By Paul McLeary
June 26, 2013
WASHINGTON — The Obama administration faced renewed heat from Congress last week on a number of national security fronts, ranging from the president’s new proposal for reducing US and Russian nuclear arsenals to the recent decision to supply arms and supplies to the rebels fighting the Assad regime in Syria.
Just days after House Republicans passed a fiscal 2014 defense budget that seeks to restrict presidential actions regarding nuclear arms reduction talks with Russian President Vladimir Putin, Obama doubled down on his oft-stated goal of a nuclear weapons-free future during a June 19 speech in Berlin.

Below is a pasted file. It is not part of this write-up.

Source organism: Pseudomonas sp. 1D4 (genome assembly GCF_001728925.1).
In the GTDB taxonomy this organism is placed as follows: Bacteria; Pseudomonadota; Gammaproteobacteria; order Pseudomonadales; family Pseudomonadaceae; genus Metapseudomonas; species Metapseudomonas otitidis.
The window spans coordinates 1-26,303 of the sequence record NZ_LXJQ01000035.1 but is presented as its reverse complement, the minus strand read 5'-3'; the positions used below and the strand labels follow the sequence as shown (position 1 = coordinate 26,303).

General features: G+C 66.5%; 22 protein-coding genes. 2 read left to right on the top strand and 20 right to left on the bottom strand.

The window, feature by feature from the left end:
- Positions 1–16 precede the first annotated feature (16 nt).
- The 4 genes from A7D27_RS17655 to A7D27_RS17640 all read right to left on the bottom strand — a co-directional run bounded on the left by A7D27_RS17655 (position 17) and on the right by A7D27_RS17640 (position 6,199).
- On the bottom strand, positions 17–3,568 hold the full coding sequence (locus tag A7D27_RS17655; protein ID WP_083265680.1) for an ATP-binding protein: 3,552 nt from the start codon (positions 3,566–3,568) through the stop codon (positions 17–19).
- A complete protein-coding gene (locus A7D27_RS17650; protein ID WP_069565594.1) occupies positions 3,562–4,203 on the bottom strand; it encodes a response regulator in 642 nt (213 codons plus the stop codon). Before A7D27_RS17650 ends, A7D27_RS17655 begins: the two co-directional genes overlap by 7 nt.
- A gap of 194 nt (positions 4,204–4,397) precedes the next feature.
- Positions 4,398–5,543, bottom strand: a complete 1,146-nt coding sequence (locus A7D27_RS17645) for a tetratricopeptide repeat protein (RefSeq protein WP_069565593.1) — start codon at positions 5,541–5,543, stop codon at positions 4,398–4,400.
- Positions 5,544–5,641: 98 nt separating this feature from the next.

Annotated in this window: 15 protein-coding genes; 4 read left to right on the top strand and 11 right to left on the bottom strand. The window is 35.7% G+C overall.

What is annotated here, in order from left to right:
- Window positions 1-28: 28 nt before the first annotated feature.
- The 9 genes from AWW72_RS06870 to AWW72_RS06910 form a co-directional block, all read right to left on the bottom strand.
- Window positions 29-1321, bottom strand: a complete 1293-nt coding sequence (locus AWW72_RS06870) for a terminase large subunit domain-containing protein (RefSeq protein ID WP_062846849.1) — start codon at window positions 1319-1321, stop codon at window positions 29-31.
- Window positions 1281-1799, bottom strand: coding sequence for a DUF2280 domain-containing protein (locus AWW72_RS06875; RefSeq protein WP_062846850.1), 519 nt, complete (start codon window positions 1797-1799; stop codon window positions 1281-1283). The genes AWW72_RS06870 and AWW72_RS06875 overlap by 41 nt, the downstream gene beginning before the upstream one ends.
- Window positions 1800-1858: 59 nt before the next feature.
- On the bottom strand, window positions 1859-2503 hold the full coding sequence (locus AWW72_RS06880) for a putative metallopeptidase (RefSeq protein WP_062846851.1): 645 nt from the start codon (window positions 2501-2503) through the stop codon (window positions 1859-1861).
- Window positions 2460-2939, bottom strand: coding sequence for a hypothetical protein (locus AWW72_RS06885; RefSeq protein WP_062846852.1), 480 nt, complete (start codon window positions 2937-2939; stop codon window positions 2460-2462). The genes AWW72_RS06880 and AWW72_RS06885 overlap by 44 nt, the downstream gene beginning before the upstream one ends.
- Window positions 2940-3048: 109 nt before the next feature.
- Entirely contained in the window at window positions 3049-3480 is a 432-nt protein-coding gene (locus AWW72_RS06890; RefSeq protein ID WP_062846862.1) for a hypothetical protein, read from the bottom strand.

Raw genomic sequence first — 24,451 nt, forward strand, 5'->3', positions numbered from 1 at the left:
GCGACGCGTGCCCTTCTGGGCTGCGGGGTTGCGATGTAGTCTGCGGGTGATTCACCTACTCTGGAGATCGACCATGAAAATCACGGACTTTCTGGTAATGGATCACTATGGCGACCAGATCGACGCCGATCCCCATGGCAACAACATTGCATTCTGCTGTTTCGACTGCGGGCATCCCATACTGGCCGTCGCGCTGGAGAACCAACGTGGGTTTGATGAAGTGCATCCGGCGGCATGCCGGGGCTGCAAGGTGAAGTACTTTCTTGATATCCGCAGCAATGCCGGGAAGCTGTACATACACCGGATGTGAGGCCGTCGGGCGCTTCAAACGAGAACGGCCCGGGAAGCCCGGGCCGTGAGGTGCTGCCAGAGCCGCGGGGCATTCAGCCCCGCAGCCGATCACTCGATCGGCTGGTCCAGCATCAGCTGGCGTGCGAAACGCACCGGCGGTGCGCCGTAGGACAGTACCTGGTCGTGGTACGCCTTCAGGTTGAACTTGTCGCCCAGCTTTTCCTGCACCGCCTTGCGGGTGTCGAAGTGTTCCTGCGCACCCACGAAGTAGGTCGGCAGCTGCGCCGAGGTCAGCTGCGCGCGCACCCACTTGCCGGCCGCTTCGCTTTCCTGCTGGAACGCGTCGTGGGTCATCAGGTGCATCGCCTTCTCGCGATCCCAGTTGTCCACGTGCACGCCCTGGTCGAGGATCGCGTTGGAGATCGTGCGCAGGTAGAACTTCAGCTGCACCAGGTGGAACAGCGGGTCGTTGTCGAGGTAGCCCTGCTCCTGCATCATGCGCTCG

Using the historic Brandenburg Gate as a backdrop, which American presidents since John F. Kennedy have utilized as a launching pad for ambitious initiatives aimed at the former Soviet Union, Obama called for a reduction in the two countries’ deployed strategic nuclear weapons by up to one-third.
The move would come on top of the reductions called for under the 2010 New START treaty signed by the two Cold War rivals. Together, the two countries account for about 90 percent of the world’s estimated 17,000 nukes.
Back home, Capitol Hill Republicans, already wary of the president’s 2010 New START deal, lashed out against the proposal.
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